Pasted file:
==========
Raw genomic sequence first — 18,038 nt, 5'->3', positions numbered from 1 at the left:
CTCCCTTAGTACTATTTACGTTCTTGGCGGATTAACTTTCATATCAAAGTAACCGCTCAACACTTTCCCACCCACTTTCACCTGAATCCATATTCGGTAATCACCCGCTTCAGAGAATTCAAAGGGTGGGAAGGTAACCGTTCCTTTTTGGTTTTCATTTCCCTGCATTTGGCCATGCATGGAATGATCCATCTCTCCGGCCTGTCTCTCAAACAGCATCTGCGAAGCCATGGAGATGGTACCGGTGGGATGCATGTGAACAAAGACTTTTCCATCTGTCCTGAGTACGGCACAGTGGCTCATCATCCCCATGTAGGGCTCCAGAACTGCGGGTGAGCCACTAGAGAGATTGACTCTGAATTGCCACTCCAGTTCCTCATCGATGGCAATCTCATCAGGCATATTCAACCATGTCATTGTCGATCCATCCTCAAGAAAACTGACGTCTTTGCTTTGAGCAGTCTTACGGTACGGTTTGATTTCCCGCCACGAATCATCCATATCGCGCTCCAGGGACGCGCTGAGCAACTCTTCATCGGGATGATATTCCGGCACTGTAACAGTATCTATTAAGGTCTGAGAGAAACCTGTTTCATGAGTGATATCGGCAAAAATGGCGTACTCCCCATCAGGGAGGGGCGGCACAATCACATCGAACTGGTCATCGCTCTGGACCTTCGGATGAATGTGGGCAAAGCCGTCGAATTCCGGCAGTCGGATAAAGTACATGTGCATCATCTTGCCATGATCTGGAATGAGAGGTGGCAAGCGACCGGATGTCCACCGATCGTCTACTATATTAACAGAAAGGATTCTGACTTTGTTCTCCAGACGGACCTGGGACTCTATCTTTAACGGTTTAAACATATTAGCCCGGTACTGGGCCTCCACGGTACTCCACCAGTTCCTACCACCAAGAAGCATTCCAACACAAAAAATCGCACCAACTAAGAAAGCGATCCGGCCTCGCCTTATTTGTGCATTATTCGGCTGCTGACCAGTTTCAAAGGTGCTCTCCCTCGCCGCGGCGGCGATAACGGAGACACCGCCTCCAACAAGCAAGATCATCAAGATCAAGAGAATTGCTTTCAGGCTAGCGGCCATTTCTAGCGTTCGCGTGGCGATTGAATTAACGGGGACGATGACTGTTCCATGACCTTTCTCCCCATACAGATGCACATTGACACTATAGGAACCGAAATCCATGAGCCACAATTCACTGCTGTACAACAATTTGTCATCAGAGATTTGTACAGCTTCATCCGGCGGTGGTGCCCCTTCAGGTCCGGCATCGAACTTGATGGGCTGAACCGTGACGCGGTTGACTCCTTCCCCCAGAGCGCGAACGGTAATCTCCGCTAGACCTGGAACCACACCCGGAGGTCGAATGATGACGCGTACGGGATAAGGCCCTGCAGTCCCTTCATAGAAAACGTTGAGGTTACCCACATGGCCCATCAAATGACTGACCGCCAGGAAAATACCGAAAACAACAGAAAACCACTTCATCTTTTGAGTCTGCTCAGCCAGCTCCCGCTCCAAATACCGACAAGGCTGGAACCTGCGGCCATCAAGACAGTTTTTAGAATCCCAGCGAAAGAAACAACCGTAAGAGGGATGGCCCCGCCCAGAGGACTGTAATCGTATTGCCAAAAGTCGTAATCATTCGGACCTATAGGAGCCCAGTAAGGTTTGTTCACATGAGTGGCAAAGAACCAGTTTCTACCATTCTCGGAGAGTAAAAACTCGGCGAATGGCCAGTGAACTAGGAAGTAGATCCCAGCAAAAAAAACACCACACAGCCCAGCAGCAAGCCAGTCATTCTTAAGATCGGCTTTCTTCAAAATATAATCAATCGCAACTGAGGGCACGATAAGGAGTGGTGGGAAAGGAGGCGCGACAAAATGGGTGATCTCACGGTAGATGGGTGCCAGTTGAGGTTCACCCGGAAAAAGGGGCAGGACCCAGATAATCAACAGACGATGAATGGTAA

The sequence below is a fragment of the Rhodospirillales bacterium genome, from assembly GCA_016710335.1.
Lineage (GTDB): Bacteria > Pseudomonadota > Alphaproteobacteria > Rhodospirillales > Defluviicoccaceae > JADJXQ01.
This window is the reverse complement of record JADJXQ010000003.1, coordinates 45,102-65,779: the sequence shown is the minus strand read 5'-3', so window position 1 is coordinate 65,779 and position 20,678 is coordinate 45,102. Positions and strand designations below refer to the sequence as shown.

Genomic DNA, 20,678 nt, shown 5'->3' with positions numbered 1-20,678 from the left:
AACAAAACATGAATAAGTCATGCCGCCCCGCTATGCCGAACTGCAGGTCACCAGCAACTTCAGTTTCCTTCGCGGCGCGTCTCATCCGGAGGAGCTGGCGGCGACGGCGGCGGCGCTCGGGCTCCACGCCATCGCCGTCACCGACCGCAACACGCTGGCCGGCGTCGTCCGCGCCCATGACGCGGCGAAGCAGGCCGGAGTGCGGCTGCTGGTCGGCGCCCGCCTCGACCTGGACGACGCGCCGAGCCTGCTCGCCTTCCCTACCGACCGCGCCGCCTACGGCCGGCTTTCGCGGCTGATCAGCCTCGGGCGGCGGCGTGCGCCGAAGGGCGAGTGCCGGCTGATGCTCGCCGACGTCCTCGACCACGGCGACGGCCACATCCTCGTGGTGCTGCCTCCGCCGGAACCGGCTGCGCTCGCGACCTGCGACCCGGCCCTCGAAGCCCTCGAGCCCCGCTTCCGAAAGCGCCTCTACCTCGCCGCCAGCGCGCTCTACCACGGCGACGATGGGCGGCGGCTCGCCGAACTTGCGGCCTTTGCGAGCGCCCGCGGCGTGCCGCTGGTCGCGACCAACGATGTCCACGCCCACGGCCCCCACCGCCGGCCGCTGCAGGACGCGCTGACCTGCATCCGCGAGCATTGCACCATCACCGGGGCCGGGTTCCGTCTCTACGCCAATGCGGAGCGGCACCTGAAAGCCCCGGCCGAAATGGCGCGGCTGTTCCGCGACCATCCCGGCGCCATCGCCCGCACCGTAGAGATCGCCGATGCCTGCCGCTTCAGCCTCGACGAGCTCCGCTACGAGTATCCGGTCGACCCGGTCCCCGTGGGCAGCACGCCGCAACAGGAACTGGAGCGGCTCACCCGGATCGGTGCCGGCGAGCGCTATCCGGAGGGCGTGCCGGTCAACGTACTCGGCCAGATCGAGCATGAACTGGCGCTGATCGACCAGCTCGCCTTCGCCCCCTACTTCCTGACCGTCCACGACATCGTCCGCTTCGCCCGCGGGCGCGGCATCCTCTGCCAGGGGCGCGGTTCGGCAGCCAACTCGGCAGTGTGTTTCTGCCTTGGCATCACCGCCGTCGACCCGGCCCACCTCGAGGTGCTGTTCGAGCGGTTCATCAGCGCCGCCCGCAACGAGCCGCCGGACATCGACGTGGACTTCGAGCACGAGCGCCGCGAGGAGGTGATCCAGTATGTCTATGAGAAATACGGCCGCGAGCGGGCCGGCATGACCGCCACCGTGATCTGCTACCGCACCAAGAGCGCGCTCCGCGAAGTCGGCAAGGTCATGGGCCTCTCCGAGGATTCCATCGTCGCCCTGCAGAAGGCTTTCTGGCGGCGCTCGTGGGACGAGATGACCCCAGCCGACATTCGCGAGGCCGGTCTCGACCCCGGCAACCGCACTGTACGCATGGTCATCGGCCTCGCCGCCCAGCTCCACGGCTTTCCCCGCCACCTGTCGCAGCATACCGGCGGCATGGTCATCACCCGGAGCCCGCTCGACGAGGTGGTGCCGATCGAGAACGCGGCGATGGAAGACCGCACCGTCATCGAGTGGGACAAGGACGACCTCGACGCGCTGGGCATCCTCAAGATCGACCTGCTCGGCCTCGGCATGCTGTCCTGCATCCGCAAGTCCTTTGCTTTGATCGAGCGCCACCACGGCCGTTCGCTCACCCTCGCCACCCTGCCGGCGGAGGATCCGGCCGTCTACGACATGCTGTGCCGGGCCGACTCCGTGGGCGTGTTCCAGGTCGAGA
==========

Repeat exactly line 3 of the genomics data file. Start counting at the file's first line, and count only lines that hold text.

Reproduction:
The sequence below is a fragment of the Rhodospirillales bacterium genome, from assembly GCA_016710335.1.